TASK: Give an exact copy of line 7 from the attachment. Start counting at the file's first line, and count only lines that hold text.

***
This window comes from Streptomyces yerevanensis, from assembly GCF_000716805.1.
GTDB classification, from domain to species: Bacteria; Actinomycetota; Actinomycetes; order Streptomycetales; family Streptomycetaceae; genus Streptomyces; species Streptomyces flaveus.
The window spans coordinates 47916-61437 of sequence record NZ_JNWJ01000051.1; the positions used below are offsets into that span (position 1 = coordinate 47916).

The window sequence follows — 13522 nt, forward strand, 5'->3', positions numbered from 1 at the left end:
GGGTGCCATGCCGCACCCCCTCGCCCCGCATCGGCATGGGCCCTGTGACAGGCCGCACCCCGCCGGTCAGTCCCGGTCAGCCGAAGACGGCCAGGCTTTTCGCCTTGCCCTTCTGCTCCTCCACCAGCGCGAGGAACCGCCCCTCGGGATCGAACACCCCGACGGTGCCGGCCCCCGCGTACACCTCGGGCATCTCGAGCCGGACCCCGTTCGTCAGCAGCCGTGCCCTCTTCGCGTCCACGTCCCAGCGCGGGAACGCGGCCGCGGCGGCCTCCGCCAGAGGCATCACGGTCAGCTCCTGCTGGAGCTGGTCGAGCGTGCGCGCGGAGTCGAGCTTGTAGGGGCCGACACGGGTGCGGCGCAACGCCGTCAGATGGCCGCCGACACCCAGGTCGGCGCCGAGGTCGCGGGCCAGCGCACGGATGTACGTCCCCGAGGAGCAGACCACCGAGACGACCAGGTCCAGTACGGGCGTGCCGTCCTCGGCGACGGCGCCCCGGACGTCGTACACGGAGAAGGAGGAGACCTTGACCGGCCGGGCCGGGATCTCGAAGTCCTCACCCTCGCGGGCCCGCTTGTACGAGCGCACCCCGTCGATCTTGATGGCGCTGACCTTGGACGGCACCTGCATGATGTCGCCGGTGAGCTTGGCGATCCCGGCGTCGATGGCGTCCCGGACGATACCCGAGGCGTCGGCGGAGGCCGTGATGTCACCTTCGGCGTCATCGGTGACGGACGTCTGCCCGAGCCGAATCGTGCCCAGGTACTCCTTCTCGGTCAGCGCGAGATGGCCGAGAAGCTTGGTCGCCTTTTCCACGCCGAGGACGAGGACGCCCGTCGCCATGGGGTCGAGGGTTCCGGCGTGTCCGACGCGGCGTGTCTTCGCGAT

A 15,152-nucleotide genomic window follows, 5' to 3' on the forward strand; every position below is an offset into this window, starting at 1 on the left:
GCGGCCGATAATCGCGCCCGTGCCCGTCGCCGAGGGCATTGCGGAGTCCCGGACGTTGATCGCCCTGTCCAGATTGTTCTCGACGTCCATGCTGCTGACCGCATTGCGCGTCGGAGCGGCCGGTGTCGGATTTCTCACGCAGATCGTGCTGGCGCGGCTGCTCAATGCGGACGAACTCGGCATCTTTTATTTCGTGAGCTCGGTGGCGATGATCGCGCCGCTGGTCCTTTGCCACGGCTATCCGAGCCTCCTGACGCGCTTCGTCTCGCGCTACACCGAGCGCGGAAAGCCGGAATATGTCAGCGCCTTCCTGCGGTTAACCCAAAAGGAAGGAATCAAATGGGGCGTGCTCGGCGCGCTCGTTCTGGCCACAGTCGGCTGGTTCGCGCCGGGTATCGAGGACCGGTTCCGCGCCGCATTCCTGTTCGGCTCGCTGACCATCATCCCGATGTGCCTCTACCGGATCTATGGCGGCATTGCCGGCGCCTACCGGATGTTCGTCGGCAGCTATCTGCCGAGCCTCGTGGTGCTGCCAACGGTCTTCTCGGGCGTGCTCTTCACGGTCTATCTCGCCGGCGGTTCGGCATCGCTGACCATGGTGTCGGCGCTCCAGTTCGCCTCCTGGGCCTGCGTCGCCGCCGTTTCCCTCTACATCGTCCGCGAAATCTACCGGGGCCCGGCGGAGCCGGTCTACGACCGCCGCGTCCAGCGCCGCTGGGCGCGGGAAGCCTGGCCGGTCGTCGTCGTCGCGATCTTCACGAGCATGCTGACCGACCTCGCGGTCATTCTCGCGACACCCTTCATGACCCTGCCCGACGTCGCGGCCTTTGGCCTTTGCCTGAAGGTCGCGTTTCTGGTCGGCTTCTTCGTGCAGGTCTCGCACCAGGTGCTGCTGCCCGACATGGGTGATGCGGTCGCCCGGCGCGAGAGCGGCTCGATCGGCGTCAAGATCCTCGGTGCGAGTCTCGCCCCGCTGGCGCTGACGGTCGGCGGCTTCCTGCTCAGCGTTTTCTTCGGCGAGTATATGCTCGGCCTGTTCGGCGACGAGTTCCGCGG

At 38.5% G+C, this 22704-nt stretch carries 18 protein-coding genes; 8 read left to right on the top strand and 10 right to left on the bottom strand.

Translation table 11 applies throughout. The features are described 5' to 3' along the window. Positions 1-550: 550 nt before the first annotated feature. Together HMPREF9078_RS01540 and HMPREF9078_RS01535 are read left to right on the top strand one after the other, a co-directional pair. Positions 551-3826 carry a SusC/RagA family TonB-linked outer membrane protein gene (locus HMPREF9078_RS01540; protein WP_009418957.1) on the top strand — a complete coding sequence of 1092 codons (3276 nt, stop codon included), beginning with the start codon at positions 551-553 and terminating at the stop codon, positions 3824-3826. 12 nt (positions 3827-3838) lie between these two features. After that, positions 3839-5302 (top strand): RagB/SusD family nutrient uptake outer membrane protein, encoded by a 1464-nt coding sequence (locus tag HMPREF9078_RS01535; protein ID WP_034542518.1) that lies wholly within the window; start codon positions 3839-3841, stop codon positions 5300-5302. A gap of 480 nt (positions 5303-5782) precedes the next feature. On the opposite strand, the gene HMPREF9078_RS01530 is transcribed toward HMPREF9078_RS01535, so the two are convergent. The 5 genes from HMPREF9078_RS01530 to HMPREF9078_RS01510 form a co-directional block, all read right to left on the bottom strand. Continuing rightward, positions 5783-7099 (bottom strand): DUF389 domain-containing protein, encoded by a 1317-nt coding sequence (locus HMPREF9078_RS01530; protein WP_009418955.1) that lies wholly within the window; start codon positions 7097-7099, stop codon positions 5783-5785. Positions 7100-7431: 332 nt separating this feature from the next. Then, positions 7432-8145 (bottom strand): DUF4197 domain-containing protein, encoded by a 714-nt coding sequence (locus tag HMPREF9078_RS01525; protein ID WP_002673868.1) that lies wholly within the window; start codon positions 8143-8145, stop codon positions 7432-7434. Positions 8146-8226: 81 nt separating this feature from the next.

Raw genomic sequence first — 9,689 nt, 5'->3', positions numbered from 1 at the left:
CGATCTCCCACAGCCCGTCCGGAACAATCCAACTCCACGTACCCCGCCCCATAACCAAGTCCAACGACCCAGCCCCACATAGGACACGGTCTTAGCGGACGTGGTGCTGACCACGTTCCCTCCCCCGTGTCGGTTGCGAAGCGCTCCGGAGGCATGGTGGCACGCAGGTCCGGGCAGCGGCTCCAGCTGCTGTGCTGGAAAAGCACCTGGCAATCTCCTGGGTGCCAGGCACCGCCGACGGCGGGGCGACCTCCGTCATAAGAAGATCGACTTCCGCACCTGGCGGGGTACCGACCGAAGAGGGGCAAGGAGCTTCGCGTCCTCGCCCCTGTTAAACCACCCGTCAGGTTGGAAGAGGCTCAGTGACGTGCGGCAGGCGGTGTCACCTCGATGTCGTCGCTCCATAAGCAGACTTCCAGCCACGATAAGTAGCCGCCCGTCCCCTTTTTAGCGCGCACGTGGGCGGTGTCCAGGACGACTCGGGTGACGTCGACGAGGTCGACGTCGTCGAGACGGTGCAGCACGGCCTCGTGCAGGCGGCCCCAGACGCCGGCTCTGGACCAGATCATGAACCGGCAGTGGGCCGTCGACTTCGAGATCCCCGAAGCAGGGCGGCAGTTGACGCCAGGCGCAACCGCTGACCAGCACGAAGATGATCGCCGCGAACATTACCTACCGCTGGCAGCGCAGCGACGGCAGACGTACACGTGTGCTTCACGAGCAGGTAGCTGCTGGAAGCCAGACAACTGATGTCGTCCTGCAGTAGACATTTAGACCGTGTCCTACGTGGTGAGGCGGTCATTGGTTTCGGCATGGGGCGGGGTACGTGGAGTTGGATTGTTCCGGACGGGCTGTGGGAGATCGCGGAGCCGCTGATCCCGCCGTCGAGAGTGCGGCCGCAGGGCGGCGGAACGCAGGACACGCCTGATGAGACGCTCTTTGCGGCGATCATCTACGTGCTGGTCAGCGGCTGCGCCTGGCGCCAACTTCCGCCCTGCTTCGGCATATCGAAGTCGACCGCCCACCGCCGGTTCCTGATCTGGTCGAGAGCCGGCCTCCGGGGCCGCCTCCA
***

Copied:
GCGGCCGATAATCGCGCCCGTGCCCGTCGCCGAGGGCATTGCGGAGTCCCGGACGTTGATCGCCCTGTCCAGATTGTTCTCGACGTCCATGCTGCTGACCGCATTGCGCGTCGGAGCGGCCGGTGTCGGATTTCTCACGCAGATCGTGCTGGCGCGGCTGCTCAATGCGGACGAACTCGGCATCTTTTATTTCGTGAGCTCGGTGGCGATGATCGCGCCGCTGGTCCTTTGCCACGGCTATCCGAGCCTCCTGACGCGCTTCGTCTCGCGCTACACCGAGCGCGGAAAGCCGGAATATGTCAGCGCCTTCCTGCGGTTAACCCAAAAGGAAGGAATCAAATGGGGCGTGCTCGGCGCGCTCGTTCTGGCCACAGTCGGCTGGTTCGCGCCGGGTATCGAGGACCGGTTCCGCGCCGCATTCCTGTTCGGCTCGCTGACCATCATCCCGATGTGCCTCTACCGGATCTATGGCGGCATTGCCGGCGCCTACCGGATGTTCGTCGGCAGCTATCTGCCGAGCCTCGTGGTGCTGCCAACGGTCTTCTCGGGCGTGCTCTTCACGGTCTATCTCGCCGGCGGTTCGGCATCGCTGACCATGGTGTCGGCGCTCCAGTTCGCCTCCTGGGCCTGCGTCGCCGCCGTTTCCCTCTACATCGTCCGCGAAATCTACCGGGGCCCGGCGGAGCCGGTCTACGACCGCCGCGTCCAGCGCCGCTGGGCGCGGGAAGCCTGGCCGGTCGTCGTCGTCGCGATCTTCACGAGCATGCTGACCGACCTCGCGGTCATTCTCGCGACACCCTTCATGACCCTGCCCGACGTCGCGGCCTTTGGCCTTTGCCTGAAGGTCGCGTTTCTGGTCGGCTTCTTCGTGCAGGTCTCGCACCAGGTGCTGCTGCCCGACATGGGTGATGCGGTCGCCCGGCGCGAGAGCGGCTCGATCGGCGTCAAGATCCTCGGTGCGAGTCTCGCCCCGCTGGCGCTGACGGTCGGCGGCTTCCTGCTCAGCGTTTTCTTCGGCGAGTATATGCTCGGCCTGTTCGGCGACGAGTTCCGCGG